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Crimson Peak and horror for girls

Theatrical release poster for the 2015 film Crimson Peak from Legendary Pictures and distributed by Universal Pictures

Editor’s note: The following review is for an R rated movie; it is the opinion of the author. 

I spent the hours after seeing Crimson Peak laughing, then mocking, then, laughing again. And then? Thinking. Because my knee jerk reaction was to hate that move. But after some consideration? No. I don’t hate it.  It’s necessary, and I’m so, so happy that it exists.

This is a movie I would have loved when I was fifteen, and today’s fifteen-year-old girls are lucky to have it.

Let’s talk about gothic horror. It’s a form that’s been derided for as long as it’s been popular–and let me make myself clear here, it is female gothic literature that has been derided. As soon as it became popular with women, it became unpopular with critics; the whole Victorian period marked a slow move away from celebrating it to dismissing it. Northanger Abbey was written as early as 1818 as a response to the public shaming of young women who liked to lose themselves in ghost stories, validating and pastiching the genre in the same pages. As time passed creators made an attempt to woo back the male audience with nudity and violence, with women in sexualised peril: even the lead characters–often female–are normally in that position because it allows us to accept them as vulnerable. A terrified man can’t be taken seriously, a terrified woman can. Any article on ‘final girls’ will remark on how genderless they are, often in contrast to a more promiscuous or ‘feminine’ woman. It’s also common for them to be used for fanservice, confirming again the horror boys club: while they might have a scene in their underwear, bikini or shower, they’re there for us to desire, they don’t have desires of their own. Today we have Stephanie Meyer hated and Stephen King worshipped, when really they’re equally stilted and equally bad at depicting healthy gender relationships.

Which brings us to Crimson Peak. A young woman marries a mysterious man and moves to his dark, haunted house. The sets are elaborate to the point of ridiculousness– there’s not a surface in sight without a few arches and points shoved on for good measure–and the characters are simple. The plot is predictable to anyone who knows classic gothic horror.

But, as he did in Pacific Rim, del Toro has made a conscious effort to drop the problematic elements. Our virginal heroine? Seduces Tom Hiddleston in a scene that’s all about the male fanservice while she remains almost fully dressed. Does she wait for her hero to rescue her? No, he gets stabbed, and she gets up and chases down the hammy female villain on a broken leg. Our protagonist is even a horror writer struggling to get past publishers who only want her to write romance: we have a horror story that is arguing for female space in horror at the same time as literally showing that struggle.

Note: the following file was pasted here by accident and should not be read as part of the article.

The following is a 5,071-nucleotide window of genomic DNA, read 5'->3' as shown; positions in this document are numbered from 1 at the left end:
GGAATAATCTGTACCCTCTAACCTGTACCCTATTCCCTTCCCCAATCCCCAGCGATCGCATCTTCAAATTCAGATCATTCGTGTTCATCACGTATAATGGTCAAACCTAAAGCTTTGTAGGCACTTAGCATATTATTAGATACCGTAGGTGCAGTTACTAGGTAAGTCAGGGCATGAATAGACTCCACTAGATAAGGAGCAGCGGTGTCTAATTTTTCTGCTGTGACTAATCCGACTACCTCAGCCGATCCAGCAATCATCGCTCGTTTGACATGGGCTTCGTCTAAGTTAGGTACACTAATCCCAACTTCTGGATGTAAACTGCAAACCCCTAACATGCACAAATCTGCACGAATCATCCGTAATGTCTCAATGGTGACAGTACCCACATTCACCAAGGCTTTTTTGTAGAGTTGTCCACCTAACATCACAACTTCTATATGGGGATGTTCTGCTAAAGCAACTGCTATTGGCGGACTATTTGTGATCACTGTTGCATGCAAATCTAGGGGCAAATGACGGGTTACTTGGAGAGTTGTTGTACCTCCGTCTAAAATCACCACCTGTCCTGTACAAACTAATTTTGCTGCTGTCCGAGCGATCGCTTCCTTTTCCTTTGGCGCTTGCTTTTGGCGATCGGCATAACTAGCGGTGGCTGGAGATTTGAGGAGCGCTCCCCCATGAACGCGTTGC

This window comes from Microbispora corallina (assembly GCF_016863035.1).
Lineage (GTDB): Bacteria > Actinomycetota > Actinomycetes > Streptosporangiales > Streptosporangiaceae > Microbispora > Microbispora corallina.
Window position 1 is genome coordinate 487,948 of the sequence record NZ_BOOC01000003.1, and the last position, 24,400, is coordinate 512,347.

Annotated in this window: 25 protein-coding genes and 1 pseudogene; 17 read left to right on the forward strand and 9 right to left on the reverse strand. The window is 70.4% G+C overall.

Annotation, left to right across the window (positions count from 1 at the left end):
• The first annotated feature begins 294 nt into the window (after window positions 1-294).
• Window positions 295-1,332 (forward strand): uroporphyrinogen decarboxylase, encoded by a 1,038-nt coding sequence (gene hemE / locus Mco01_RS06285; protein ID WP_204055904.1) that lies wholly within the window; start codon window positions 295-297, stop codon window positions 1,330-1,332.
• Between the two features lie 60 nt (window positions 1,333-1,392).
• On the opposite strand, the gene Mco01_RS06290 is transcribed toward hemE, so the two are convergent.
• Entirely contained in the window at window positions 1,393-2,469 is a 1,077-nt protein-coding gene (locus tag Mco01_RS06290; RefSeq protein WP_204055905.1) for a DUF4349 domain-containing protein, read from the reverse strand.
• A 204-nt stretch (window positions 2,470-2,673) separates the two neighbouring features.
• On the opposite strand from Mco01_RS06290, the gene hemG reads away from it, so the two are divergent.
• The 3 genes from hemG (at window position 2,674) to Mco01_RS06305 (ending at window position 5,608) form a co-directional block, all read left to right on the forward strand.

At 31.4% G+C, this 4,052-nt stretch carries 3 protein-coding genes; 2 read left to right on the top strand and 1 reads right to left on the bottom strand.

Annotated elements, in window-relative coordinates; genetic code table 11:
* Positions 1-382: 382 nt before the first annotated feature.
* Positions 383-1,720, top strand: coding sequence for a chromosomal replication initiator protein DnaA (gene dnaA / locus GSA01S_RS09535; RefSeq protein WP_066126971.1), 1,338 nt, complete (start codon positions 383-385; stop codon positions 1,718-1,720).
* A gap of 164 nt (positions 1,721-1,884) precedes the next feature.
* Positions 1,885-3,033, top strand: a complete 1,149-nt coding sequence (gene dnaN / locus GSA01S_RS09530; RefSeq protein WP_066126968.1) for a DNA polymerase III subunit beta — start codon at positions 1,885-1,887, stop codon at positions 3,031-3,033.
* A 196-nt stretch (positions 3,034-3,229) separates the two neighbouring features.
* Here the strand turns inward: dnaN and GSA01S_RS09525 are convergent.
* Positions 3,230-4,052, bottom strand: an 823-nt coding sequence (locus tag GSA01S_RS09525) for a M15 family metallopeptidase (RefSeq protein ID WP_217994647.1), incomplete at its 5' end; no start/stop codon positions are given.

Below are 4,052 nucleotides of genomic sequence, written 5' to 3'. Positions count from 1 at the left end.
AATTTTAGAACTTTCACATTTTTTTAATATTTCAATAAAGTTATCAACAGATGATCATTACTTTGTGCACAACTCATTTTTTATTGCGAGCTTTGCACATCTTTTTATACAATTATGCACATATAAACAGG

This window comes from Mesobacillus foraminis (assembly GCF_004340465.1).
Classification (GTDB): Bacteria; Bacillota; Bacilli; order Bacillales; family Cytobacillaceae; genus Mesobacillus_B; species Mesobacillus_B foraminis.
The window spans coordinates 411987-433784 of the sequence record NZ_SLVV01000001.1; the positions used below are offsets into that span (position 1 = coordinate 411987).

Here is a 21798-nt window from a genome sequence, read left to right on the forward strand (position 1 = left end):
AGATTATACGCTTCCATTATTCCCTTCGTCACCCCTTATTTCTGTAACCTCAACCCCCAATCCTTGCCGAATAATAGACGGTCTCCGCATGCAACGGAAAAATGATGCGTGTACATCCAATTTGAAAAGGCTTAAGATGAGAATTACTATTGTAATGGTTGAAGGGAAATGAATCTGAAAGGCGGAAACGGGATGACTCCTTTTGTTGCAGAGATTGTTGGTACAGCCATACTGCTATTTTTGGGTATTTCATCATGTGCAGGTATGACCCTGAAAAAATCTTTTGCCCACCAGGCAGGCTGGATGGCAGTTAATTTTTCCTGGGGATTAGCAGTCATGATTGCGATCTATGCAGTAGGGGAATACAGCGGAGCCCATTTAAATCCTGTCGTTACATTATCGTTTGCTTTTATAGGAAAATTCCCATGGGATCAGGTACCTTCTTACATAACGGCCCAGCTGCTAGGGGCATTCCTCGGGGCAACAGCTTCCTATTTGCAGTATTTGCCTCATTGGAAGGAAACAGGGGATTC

Yes, there are problematic parts to the movie. The ‘woman scorned’ trope is in full effect, with a good dose of ‘mad wife in the attic’ added for good measure, but even there there’s an attempt to explain why she is who she is.

It makes me happy that this movie got largely good reviews, it makes me happy that its advertising campaign targeted young women and gothic romance fans, that they were acknowledged as a viable audience. Look at Jupiter Ascending–a ridiculous sci-fi fairy tale which has now gained a sizeable female fanbase–but had a terrible box office performance after being sold as a war epic for manly men. Just compare these first trailers for the movies:

Even the poster for Crimson Peak, pictured above, features a fully clothed woman, and while she’s lying down with a female body it’s not exactly a sexualised pose.

Of course, gender is all socialisation, but society’s only going to change once everyone knows they can like whatever they want. We’re conditioned to reject things which are traditionally feminine more readily than things which are masculine, and maybe that’s even part of the reason I hated Crimson Peak so much to begin with. But now? Having thought about what it means?

It makes me happy that today fifteen year olds looking to scare themselves with late night movies will be able to see themselves in the heroine, and horror as a home.


One Comment

  1. Rebecca Miller

    I loved the aspect of the film that everything should not be taken on face value in that film. The amazingly good looking guy with impeccable manners, um, bad guy, but sort of. The terrifying, screeching, dripping with gore ghosts, um, poor pathetic, and sympathetic creatures. The sweet new sister-in+law, wackjob!

    Also, how can you not like a film with Hoddleson, Beaver, and Del Toro?

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